Pioneering sustainable haute cuisine
The Dutch-born chef Richard Ekkebus has been the heart and face of Amber and The Landmark Mandarin Oriental, Hong Kong, for 18 years. He is always on the lookout for opportunities to enhance social and environmental sustainability, while staying true to the highest gastronomical standards.
His Dutch upbringing may have instilled a sense of thriftiness, but chef Ekkebus always insisted on using resources carefully. For him it is common sense to reduce waste, save water and energy and find alternatives to single-use plastic - to name a few of Amber’s actions. Over the years Ekkebus has discovered and implemented often remarkably sensible ways to close loops, and he shares his findings generously on The Sustainable Restaurant Association (Formerly known as Food Made Good) with a dedicated lecture series airing this fall.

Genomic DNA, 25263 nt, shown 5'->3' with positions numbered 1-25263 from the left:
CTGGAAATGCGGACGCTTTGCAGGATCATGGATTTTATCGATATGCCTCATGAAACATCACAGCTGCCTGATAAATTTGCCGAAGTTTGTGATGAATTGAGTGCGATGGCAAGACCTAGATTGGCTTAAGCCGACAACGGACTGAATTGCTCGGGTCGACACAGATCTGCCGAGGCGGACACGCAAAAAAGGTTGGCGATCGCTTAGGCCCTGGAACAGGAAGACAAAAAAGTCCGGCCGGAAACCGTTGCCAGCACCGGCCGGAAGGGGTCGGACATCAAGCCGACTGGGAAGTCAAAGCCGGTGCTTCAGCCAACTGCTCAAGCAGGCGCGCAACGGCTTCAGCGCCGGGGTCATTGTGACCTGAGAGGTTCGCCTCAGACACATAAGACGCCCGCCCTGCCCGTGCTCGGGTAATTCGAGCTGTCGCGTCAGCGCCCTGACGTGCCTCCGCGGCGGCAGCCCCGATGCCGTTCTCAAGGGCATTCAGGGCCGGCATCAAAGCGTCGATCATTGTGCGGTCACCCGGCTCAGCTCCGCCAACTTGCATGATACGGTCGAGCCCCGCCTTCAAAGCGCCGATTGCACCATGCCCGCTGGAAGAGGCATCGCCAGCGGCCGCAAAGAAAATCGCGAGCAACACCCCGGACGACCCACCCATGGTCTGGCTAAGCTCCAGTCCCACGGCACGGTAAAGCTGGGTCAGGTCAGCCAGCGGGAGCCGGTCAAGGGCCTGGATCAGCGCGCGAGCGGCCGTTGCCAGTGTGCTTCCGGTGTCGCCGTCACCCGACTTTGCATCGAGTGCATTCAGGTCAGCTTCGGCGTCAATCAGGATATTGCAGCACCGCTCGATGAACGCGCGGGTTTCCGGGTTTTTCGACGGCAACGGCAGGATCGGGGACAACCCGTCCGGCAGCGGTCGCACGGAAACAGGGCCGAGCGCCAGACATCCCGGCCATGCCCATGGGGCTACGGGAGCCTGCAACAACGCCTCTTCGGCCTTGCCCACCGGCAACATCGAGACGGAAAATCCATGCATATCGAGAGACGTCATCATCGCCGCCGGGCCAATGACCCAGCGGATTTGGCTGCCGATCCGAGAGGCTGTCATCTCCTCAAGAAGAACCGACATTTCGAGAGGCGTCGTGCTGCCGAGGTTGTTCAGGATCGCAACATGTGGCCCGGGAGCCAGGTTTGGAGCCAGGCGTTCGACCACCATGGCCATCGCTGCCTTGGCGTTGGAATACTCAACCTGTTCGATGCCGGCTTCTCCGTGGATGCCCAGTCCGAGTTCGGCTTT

A page from Amber’s cookbook
So what are the actions Amber takes on a daily basis to reduce its carbon footprint? They have the basics firmly in place such as responsible sourcing, prioritizing local produce, experimenting with plant-based alternatives and creatively processing leftovers with the help of an anaerobic digester. But Amber is also home to some more pioneering efforts:
- Cooking oil is picked up on a weekly basis and turned into biodiesel for fishermen’s boats.
- Working closely with local enterprise - Farmhouse Productions- and the truck that delivers fruits and vegetables picks up eggshells and coffee grounds, valuable resources for compost to enrich Hong Kong soil.
- Amber also works with a local brewery Young Master that uses leftover sourdough bread and lychee surplus as ingredients for new beers, and
- A next, ambitious step for Amber will be to conduct external audits on sustainable action to ensure accountability.
Ekkebus will surely keep on exploring new ways to save valuable resources and sharing his knowledge, passing on the built legacy to the industry.
Picture credits: The Landmark Mandarin Oriental